An example of nunsploitation, the brief horror fad in the 1970s that depicted nuns as sexually pent-up lesbians capable of any number of meant-to-be-shocking atrocities, the wonderfully titled Killer Nun comes up considerably short of the better, more outrageous horror films being cranked out during the same era. Director Giulio Berruti no doubt thought he was working on a serious film about a nun who loses her mind after developing an addiction to morphine following a painful recovery from a cancer operation (seriously), and so he worked in a suggestive manner that left most of the sex and violence off screen. Instead, Killer Nun mostly follows the titular nun, Sister Gertrude (Anita Ekberg), as she twists her face into an expression or two in an effort to convey the struggle to distinguish illusion from reality.
But this isn't a Martin Scorsese film, and I doubt there's anyone who sees a movie that's called Killer Nun in order to glean a greater understanding of the psychological pressures that come with life as a member of the cloth—though this film is obviously useless in that regard as well. No, one almost certainly goes to a film that purports to be ripped "straight from the secret files of the Vatican" in order to revel in a little healthy blasphemy—say, good-looking women in nun outfits killing men in between bouts of hungry lovemaking accompanied by music that wouldn't be out of place in a 40-year-old porno.
There are a few moments of respectable titillation, particularly involving Paola Morra as a frequently naked nun in lust with Sister Gertrude, but most of the movie is a slog that requires Ekberg to go wildly over the top and stay there; she wears out her welcome long before the de rigueur—and predictable, if you're aware of the 1970s horror film's penchant for homosexual deranged maniacs who were sexually abused as children—twist ending. And Berruti, most ludicrously, would seem to be entirely unaware of the script's biggest howler: that Sister Gertrude, despite being obviously and flamboyantly bonkers, isn't immediately suspected of the strange doings transpiring in the asylum. Somehow absurd, rote, and humorless, Killer Nun is one of those genre pictures that's bound to please virtually no one.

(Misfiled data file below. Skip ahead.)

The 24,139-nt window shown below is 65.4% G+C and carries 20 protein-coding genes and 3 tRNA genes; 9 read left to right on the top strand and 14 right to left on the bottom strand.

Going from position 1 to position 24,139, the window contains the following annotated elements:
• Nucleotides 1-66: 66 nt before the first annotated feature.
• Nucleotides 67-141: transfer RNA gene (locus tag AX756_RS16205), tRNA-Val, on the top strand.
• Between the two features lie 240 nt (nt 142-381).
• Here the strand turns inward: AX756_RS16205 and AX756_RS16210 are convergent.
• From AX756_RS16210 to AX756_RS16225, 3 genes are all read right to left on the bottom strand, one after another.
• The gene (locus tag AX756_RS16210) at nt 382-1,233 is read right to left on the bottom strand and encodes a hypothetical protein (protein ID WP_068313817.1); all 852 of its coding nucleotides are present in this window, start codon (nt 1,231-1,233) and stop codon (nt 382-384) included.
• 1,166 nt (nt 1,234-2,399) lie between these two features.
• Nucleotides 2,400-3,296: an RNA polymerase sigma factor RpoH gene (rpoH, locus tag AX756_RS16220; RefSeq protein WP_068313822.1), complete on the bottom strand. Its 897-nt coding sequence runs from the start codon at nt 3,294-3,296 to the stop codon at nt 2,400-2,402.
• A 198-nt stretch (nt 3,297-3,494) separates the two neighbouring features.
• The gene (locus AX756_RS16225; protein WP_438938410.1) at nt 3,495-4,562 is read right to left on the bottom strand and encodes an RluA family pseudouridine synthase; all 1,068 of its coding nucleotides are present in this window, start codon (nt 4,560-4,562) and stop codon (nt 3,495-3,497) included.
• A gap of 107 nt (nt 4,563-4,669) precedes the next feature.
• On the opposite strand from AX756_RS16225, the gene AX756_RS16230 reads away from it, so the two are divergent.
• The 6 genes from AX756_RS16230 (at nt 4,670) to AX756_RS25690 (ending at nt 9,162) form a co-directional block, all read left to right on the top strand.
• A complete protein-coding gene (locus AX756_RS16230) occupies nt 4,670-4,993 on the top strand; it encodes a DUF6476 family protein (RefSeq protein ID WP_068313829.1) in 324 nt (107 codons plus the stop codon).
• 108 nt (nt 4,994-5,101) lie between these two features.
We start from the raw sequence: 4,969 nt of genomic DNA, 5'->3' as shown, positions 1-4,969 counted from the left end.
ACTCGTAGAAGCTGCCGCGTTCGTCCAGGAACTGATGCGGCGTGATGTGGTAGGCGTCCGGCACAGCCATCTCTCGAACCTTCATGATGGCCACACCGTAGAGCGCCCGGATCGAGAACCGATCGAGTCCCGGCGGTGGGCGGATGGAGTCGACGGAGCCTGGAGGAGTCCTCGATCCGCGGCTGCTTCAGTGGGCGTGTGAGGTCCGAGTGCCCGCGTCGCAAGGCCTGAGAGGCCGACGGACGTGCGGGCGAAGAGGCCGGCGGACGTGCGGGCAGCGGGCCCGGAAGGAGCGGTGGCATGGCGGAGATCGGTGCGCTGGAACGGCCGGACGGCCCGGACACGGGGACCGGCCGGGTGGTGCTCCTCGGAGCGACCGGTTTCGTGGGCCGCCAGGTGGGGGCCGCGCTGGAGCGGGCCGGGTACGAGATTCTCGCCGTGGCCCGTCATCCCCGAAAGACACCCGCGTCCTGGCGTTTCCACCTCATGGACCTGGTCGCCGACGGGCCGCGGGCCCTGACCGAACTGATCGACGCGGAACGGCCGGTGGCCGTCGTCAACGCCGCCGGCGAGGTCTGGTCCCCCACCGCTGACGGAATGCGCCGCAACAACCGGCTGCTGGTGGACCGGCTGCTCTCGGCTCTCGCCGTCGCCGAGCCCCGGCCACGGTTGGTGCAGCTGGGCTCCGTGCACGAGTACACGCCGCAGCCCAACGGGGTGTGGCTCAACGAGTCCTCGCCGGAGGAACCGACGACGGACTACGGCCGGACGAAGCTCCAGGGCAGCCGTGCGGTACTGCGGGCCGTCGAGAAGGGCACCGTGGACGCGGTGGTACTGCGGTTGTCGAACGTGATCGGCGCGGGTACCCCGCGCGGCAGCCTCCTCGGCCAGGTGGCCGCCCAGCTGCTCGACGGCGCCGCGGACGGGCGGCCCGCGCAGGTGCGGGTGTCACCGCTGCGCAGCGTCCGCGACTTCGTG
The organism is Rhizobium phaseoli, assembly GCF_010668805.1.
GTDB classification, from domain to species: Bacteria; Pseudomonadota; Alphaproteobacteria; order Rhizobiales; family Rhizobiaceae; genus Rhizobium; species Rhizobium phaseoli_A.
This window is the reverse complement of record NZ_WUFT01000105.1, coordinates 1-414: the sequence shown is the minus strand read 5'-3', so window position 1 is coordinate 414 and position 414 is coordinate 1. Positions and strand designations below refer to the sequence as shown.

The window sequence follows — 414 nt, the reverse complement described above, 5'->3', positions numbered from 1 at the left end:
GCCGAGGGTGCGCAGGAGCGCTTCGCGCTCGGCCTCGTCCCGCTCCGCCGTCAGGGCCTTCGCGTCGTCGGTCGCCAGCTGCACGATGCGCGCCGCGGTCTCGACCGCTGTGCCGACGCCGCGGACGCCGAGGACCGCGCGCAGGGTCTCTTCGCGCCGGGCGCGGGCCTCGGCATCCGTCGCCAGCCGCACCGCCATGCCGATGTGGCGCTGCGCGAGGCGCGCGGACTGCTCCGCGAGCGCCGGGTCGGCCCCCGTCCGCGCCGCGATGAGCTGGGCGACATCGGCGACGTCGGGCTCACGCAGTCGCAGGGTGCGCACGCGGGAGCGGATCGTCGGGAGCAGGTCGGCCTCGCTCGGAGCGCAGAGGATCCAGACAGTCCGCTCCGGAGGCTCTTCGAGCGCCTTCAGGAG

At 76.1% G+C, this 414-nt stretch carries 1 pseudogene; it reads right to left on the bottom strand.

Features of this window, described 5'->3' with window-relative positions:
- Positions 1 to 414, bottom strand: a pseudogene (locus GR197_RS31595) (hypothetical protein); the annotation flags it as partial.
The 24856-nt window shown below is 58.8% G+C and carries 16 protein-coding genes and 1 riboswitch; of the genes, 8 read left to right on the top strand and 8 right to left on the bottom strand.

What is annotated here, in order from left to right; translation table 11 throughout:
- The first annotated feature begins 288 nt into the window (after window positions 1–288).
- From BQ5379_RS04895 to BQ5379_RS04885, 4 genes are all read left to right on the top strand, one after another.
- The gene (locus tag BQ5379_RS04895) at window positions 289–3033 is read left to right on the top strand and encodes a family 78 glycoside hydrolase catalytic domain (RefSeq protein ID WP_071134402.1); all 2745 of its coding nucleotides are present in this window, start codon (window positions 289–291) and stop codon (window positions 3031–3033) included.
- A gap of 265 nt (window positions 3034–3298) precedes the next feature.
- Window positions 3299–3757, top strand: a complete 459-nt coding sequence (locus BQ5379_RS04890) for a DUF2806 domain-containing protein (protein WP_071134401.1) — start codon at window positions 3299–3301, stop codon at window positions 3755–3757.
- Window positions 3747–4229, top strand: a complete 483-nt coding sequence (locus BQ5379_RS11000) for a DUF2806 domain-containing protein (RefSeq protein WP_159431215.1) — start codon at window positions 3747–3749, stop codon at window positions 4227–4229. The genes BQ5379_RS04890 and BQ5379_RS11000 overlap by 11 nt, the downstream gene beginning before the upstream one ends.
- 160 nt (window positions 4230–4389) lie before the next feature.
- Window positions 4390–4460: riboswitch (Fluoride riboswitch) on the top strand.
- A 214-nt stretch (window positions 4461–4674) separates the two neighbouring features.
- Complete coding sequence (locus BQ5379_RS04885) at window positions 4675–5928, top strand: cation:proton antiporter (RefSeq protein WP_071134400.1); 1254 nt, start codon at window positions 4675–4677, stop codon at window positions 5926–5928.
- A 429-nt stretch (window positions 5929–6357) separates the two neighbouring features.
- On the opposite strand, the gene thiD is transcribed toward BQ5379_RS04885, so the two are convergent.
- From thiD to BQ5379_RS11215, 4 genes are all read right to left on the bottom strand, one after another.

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Blue Underground has frequently done a sterling job of transferring exploitation films from prints that are difficult to find, and Killer Nun isn't an exception. The warm fleshy colors that one associates with the classic giallo film have been rendered here with a bit of grain, but the image is clear and detailed and probably looks better than ever before. Better yet, an Italian-language track that wasn't included in the 2004 DVD has been added, which is particularly good news for those who can't stand English dubs (though the dubbing here is pretty good). The mono tracks are a little flat at times, but are generally well-mixed: The score and the various diegetic details come through clearly.
The Blu-ray features the same extras that were issued on the previous DVD. Director Giulio Berruti is surprisingly frank as he discusses a variety of frustrations, such as his disappointment with the producer's insistence on the casting of Paola Morra, who isn't any better or worse than anyone else in the movie, as well as the initial censoring of a number of key scenes, most notoriously the one that equates Gertrude's ritual of shooting morphine with the ritual of mass. Berruti appears to be generally disappointed with Killer Nun, primarily because he was interested in making a film more ambitious than the exploitation fodder the producers were after—conflicting sensibilities that would cancel each other out in the final product. Also included: a gallery of posters and stills and the original theatrical trailer.
The title is the only amusing thing about this dull work of nunsploitation cinema.